What process needs to take place before placing the company into MVL?
Produced in partnership with Robert Smailes of Leonard Curtis Business Solutions Group & Simon Hunter of Three Stone
What process needs to take place before placing the company into MVL?

The following Restructuring & Insolvency practice note produced in partnership with Robert Smailes of Leonard Curtis Business Solutions Group & Simon Hunter of Three Stone provides comprehensive and up to date legal information covering:

  • What process needs to take place before placing the company into MVL?

This content is affected by the coronavirus (COVID-19) pandemic. For further details, see: Coronavirus (COVID-19) toolkit. For related news, guidance and other resources to assist practitioners working on restructuring and insolvency matters, see: Coronavirus (COVID-19)—Restructuring & Insolvency—overview.

A members’ voluntary liquidation (MVL) occurs when a company is solvent and the company wants an orderly wind-up of the company. For more detail, see Practice Note: What is a members' voluntary liquidation (MVL) and where/when is it typically used?. See also Practice Note: MVL—the process and documents for the appointment of a liquidator.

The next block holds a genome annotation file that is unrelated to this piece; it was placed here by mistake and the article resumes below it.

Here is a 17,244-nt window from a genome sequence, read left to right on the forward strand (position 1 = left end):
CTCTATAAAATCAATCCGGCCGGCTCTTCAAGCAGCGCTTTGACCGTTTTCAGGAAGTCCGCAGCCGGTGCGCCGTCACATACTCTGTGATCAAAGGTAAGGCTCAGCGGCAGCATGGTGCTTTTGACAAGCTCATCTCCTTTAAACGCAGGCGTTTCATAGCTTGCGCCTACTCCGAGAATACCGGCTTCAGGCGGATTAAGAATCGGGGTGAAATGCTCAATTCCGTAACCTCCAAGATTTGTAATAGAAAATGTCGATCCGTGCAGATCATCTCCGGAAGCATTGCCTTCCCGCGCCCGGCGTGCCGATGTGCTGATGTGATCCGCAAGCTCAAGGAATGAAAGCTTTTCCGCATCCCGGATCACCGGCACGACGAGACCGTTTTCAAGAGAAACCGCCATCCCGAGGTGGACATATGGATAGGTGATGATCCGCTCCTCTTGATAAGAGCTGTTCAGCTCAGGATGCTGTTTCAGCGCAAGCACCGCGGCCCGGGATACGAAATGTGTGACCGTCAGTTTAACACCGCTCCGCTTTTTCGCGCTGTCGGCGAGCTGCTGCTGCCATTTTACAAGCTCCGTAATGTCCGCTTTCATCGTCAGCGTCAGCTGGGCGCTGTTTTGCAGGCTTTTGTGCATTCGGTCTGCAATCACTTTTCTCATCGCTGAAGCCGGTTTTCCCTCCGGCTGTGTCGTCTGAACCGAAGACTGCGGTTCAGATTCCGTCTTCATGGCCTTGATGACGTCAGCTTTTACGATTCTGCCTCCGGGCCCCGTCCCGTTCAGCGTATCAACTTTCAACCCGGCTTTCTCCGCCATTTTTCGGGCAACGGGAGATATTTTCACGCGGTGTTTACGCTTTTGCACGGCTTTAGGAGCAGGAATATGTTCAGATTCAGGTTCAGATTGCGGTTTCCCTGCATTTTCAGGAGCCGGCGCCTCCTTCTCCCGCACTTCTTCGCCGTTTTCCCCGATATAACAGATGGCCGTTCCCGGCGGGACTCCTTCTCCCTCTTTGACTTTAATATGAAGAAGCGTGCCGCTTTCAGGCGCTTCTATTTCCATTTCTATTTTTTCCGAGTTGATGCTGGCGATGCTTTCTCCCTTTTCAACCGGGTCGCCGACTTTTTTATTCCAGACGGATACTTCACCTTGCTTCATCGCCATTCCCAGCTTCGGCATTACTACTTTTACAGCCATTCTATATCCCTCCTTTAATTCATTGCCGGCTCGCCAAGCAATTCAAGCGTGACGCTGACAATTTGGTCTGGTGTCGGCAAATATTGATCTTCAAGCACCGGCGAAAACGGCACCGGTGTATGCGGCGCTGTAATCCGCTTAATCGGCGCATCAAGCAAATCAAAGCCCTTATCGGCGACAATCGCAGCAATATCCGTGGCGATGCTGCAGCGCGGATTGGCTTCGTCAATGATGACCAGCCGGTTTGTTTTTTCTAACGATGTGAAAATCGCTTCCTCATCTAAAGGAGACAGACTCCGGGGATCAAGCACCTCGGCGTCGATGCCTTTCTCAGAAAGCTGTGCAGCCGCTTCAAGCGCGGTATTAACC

The process is initially instigated at a board meeting where the directors have formed the opinion that the company will be able to pay its debts in full, together with interest at the official rate within the period not exceeding 12 months from the commencement of the winding up.

A company may be wound up voluntarily under the control of its members only if a Declaration of Solvency and a statement of the company's assets and liabilities (and the other matters set out in IR 2016, SI 2016/1024, r 5.1) have been made by a majority of the company’s directors, within the period of five weeks immediately preceding the passing of a resolution to wind

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